Antacids Increase the Risk for Pneumonia

June 2, 2009 | Byron J. Richards, Board Certified Clinical Nutritionist

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 Antacids Increase the Risk for Pneumonia
In their effort to suppress digestive symptoms doctors hand out antacid medication like candy, even to babies. Virtually no thought is given to the fact that these medications, by interfering with stomach acid, are lowering the front line defense system against any infection. A new study1 shows that if you go into a hospital and are prescribed Prilosec, Nexium or Prevacid you have a 30% increased risk for contracting pneumonia during your stay.

Hospitals are breeding grounds for infections. However, this information applies to the flu as well. When you breathe in any germ and swallow, it is in your gut. The first thing that kills the germ is your stomach acid. When you lower stomach acid you lower your defenses.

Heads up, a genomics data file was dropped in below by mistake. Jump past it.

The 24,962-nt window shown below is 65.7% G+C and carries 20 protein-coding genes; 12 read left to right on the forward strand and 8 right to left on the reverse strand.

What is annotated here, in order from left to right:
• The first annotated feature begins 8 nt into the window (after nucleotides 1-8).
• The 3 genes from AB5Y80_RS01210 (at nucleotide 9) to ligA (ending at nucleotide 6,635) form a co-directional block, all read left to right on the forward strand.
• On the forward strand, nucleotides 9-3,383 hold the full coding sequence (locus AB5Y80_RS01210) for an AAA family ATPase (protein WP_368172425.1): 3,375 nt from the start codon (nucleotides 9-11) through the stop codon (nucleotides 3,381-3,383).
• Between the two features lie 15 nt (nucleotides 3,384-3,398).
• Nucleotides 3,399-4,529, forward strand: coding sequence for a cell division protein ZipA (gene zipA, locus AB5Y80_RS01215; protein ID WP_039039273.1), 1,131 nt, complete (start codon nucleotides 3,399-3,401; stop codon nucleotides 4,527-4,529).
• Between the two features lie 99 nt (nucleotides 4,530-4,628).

Antacids have some utility for some people, like dumping fire retardant from an airplane to help put out a forest fire. They are a poor excuse for managing digestive health, and potentially lead to many other problems. There are plenty of ways to improve heartburn without excessively suppressing stomach acid. Healthy digestion is a cornerstone of true health.

Referenced Studies

  1. ^ Antacids Increase Pneumonia Risk by 30%  JAMA.  Shoshana J. Herzig, Michael D. Howell, Long H. Ngo, Edward R. Marcantonio.

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